There are so many barbecue restaurants in this state that I’ve never tried. Even the old ones, like Harold’s, which has been around since 1947, I’ve just never got around to before. Well, on Saturday, we had originally intended to take another short road trip, this time out to Augusta. Unfortunately, the bank balance is a little low, so we elected to save the gasoline and find a new meal intown instead. There are four restaurants in Atlanta that are reviewed on roadfood.com that we have not written up for our blog yet. A roll of the dice brought up Harold’s, so I rang my parents and asked if they’d like to join us.
Harold’s is a simply perfect destination for a Saturday lunch. It’s very easy to find, just a quick little hop off the downtown connector at exit 244 and south less than a mile. It is in a pretty rough-looking neighborhood about a stone’s throw up the street from the federal pen. If you’ve never seen this gigantic building, you should, as it’s an architectural masterpiece. Unfortunately, Harold’s itself is in a pretty basic and deeply ugly building, and the bars around the windows and the air conditioning units don’t inspire great confidence in the local residents’ rap sheets.
I apologize for repeating much of the online information about this restaurant, but some things are so blatant that I can’t avoid coming back to it.
I’m very glad we finally stopped into this Atlanta institution. Despite the “keep driving, and fast” exterior, the inside is cozy and relaxing, and also quite chilly, since one of the air conditioners seemed to be working overtime. There’s a glorious smell of thick smoke throughout the building, and interior walls in the kitchen that are blackened from more than sixty years of smoking. It’s a building with a lot of history; we were taken care of by Harold and Hugh’s granddaughter, who’s been here for forty years herself.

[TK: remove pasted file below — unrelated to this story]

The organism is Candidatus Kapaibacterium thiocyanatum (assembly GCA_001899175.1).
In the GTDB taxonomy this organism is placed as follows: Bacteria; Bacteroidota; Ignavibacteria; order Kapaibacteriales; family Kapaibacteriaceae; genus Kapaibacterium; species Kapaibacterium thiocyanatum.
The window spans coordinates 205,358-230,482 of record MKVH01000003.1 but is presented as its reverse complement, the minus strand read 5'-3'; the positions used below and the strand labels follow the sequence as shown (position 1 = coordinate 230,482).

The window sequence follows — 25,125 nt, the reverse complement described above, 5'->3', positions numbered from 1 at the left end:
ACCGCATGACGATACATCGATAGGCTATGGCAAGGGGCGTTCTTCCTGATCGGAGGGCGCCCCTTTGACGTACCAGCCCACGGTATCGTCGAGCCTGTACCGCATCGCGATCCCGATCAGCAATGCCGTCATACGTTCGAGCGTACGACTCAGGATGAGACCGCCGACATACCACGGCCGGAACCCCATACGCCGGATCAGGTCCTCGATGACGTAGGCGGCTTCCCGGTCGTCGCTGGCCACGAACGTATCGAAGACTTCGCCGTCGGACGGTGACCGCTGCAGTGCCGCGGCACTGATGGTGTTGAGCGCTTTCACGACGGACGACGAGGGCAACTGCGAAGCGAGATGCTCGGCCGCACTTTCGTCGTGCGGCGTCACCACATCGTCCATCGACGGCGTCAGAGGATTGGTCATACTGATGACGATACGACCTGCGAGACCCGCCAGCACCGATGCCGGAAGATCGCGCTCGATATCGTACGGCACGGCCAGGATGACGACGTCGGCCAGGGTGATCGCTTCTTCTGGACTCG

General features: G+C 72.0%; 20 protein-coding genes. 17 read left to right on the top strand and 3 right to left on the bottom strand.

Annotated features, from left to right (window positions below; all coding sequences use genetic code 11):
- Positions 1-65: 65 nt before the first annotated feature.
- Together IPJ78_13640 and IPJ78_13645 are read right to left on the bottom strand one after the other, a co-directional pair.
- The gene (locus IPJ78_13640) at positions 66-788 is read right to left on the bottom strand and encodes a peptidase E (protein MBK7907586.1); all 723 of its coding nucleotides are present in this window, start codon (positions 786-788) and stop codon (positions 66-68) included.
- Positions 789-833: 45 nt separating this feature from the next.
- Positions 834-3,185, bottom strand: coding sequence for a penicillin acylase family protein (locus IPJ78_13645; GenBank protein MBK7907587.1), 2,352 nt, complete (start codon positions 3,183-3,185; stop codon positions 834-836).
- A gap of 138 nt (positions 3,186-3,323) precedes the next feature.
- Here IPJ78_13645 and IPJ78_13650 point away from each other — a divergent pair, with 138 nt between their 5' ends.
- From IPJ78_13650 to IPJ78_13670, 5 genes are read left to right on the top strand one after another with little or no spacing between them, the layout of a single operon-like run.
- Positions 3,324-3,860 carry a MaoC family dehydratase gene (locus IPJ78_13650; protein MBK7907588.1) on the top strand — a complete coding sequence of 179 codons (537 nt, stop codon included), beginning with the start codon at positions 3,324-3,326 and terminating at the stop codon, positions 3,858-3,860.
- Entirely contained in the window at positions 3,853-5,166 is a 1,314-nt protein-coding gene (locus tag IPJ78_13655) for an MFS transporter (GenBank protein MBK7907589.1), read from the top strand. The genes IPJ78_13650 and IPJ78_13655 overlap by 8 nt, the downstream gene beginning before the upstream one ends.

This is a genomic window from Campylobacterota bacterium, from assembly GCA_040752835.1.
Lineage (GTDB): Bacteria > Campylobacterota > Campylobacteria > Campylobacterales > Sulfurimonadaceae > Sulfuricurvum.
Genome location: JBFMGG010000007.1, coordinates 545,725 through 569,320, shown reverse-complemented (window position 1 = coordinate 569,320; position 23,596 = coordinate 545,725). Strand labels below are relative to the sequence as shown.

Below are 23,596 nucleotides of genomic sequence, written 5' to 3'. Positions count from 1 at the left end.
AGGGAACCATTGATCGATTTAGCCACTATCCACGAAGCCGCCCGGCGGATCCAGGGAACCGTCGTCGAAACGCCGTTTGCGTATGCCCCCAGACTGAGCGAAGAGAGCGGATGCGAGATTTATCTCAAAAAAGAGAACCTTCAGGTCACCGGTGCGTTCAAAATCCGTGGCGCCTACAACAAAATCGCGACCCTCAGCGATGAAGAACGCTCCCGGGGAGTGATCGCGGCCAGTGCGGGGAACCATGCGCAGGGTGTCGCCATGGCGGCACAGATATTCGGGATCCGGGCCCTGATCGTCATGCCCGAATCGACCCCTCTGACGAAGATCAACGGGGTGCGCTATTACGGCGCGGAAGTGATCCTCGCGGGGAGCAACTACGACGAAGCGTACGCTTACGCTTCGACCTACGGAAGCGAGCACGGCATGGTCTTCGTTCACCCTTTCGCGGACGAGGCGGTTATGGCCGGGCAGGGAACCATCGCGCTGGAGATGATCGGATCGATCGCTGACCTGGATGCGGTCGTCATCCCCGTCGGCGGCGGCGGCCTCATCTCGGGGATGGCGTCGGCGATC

As for the food, the chopped pork is pretty good. It’s very soft and dry, almost incandescently white. Unfortunately, I didn’t like either of the sauces at all, and made the considerable mistake – the novice mistake – of just pouring the hot sauce all over my food before testing it. Theirs is a thick, red, tomato-and-pepper concoction that leaves a Tabasco-style aftertaste and overpowers the subtle, smoky taste of the soft pork. While I would certainly recommend Harold’s, I would caution anybody going to try a little on the side before indulging too much.
The main dish is pretty good, but the sides are just outstanding. The Brunswick stew is probably the best anywhere near Atlanta. It’s really thick, with a very heavy corn flavor, and lots of tomatoes and stringy shreds of meat. The corn taste reminded me of the wonderful Zeb’s in Danielsville. The plates are served with a generous helping of cracklin’ cornbread. Crumble just a little of that into your stew and scoop it right back out, and that’s perfect. If I have had cracklin’ cornbread – named for the little pork cracklings that Food Network describes as “little pieces of pork fat, fatty meats, or ham skin which are left crisp and brown after the lard or fat has been rendered from them” – before, I don’t recall it. Honestly, there’s not a great deal of meat in the bread, but it’s so tasty that didn’t feel that I was missing anything.
The slaw is also excellent; a perfect blend of mayo and vinegar that goes extremely well with the stew and pork. It’s simply a perfectly balanced meal, even if the sauce was disappointing.
Harold’s attempted to expand just a little from this neighborhood, but unfortunately it didn’t last. There were two outposts south of the city, in Jonesboro and in McDonough, and a third up near us in Kennesaw, but apparently all three have closed. Only the original remains, which, honestly, is kind of the way it should be. Older joints with this much history, well, visitors should go to them for the experience almost as much as the food. With stew this good, I hope to be back for both before too long.
Other blog posts about Harold’s: